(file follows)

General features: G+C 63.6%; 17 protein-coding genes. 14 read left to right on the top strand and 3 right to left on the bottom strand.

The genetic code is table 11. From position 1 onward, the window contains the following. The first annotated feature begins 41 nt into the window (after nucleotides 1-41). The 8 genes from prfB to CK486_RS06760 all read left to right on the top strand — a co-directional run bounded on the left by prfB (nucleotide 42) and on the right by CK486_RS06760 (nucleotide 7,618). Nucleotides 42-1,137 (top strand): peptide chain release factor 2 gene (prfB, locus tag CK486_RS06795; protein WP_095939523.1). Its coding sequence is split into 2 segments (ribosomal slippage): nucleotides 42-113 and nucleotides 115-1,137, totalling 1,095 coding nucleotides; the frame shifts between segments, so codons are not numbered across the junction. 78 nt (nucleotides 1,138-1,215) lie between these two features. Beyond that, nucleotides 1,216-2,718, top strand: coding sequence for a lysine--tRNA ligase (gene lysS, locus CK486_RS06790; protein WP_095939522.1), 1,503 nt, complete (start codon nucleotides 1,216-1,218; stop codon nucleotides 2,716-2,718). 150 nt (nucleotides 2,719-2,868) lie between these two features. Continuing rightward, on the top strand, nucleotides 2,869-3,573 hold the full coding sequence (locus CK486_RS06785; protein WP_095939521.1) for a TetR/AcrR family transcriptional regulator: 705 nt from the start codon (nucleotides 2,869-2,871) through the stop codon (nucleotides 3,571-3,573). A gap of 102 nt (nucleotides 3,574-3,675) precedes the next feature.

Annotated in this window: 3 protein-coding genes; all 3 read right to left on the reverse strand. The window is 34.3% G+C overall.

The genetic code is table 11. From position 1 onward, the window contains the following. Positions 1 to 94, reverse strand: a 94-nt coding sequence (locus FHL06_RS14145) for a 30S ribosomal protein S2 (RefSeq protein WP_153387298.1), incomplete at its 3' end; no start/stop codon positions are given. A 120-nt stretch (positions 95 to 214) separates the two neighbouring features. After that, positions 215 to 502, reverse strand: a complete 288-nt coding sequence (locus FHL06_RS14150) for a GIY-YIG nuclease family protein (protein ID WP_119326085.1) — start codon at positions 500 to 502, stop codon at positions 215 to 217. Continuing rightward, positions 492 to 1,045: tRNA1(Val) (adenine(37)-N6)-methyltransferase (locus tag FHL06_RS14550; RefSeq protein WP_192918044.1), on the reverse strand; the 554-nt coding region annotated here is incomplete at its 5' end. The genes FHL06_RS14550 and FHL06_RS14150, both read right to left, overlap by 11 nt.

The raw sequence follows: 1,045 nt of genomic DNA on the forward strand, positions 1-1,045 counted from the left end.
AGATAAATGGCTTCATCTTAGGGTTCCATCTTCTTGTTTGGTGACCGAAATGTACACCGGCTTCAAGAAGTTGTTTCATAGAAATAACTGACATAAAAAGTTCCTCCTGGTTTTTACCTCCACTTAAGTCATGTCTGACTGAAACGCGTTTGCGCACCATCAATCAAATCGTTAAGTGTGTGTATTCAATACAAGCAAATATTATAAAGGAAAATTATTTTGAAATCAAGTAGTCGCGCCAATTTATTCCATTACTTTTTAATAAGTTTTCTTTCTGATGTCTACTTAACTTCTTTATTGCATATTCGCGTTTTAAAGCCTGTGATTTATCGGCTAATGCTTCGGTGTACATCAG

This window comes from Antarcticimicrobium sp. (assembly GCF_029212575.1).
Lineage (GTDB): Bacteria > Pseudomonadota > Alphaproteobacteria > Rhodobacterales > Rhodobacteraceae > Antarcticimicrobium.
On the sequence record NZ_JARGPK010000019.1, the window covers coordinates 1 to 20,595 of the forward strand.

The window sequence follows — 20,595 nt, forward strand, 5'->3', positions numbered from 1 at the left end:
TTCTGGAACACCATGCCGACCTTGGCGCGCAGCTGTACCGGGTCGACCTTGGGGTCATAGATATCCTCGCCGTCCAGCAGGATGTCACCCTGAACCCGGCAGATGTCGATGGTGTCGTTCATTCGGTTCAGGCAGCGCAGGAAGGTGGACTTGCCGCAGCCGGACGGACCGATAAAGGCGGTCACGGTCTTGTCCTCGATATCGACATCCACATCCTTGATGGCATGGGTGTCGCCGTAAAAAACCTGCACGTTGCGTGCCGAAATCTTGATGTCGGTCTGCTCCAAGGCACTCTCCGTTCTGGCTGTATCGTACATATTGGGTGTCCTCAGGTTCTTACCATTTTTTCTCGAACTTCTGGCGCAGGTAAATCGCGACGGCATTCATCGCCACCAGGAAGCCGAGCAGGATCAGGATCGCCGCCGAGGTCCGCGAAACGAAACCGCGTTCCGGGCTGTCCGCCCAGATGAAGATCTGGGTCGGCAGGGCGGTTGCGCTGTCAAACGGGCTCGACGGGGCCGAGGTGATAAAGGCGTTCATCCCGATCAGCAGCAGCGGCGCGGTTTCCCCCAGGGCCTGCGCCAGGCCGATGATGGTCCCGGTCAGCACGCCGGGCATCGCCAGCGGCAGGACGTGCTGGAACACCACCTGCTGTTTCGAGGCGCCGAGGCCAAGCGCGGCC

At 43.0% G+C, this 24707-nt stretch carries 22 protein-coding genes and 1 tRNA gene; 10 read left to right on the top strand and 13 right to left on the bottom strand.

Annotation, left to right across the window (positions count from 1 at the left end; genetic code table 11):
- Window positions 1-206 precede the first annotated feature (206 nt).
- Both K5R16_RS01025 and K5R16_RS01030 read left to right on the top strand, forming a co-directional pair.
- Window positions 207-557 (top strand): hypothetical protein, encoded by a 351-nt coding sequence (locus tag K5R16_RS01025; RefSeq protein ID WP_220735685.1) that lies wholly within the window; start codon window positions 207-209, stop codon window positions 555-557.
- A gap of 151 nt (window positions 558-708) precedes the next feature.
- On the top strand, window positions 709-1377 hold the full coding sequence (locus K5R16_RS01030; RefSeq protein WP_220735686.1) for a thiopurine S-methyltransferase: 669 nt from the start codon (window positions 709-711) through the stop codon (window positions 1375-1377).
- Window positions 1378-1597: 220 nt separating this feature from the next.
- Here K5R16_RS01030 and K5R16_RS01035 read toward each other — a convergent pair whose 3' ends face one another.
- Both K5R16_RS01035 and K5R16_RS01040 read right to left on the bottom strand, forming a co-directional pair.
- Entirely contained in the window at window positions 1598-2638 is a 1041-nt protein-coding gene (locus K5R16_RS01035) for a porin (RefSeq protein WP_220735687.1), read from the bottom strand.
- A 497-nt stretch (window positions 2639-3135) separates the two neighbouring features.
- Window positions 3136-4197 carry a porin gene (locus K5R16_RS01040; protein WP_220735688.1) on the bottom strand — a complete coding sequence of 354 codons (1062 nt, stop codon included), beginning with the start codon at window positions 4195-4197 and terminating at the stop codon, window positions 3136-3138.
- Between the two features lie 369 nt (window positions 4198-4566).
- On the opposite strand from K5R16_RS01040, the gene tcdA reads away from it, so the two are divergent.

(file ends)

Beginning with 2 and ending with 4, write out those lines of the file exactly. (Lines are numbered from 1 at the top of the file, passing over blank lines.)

The genetic code is table 11. From position 1 onward, the window contains the following. The first annotated feature begins 41 nt into the window (after nucleotides 1-41). The 8 genes from prfB to CK486_RS06760 all read left to right on the top strand — a co-directional run bounded on the left by prfB (nucleotide 42) and on the right by CK486_RS06760 (nucleotide 7,618). Nucleotides 42-1,137 (top strand): peptide chain release factor 2 gene (prfB, locus tag CK486_RS06795; protein WP_095939523.1). Its coding sequence is split into 2 segments (ribosomal slippage): nucleotides 42-113 and nucleotides 115-1,137, totalling 1,095 coding nucleotides; the frame shifts between segments, so codons are not numbered across the junction. 78 nt (nucleotides 1,138-1,215) lie between these two features. Beyond that, nucleotides 1,216-2,718, top strand: coding sequence for a lysine--tRNA ligase (gene lysS, locus CK486_RS06790; protein WP_095939522.1), 1,503 nt, complete (start codon nucleotides 1,216-1,218; stop codon nucleotides 2,716-2,718). 150 nt (nucleotides 2,719-2,868) lie between these two features. Continuing rightward, on the top strand, nucleotides 2,869-3,573 hold the full coding sequence (locus CK486_RS06785; protein WP_095939521.1) for a TetR/AcrR family transcriptional regulator: 705 nt from the start codon (nucleotides 2,869-2,871) through the stop codon (nucleotides 3,571-3,573). A gap of 102 nt (nucleotides 3,574-3,675) precedes the next feature.

Annotated in this window: 3 protein-coding genes; all 3 read right to left on the reverse strand. The window is 34.3% G+C overall.

The genetic code is table 11. From position 1 onward, the window contains the following. Positions 1 to 94, reverse strand: a 94-nt coding sequence (locus FHL06_RS14145) for a 30S ribosomal protein S2 (RefSeq protein WP_153387298.1), incomplete at its 3' end; no start/stop codon positions are given. A 120-nt stretch (positions 95 to 214) separates the two neighbouring features. After that, positions 215 to 502, reverse strand: a complete 288-nt coding sequence (locus FHL06_RS14150) for a GIY-YIG nuclease family protein (protein ID WP_119326085.1) — start codon at positions 500 to 502, stop codon at positions 215 to 217. Continuing rightward, positions 492 to 1,045: tRNA1(Val) (adenine(37)-N6)-methyltransferase (locus tag FHL06_RS14550; RefSeq protein WP_192918044.1), on the reverse strand; the 554-nt coding region annotated here is incomplete at its 5' end. The genes FHL06_RS14550 and FHL06_RS14150, both read right to left, overlap by 11 nt.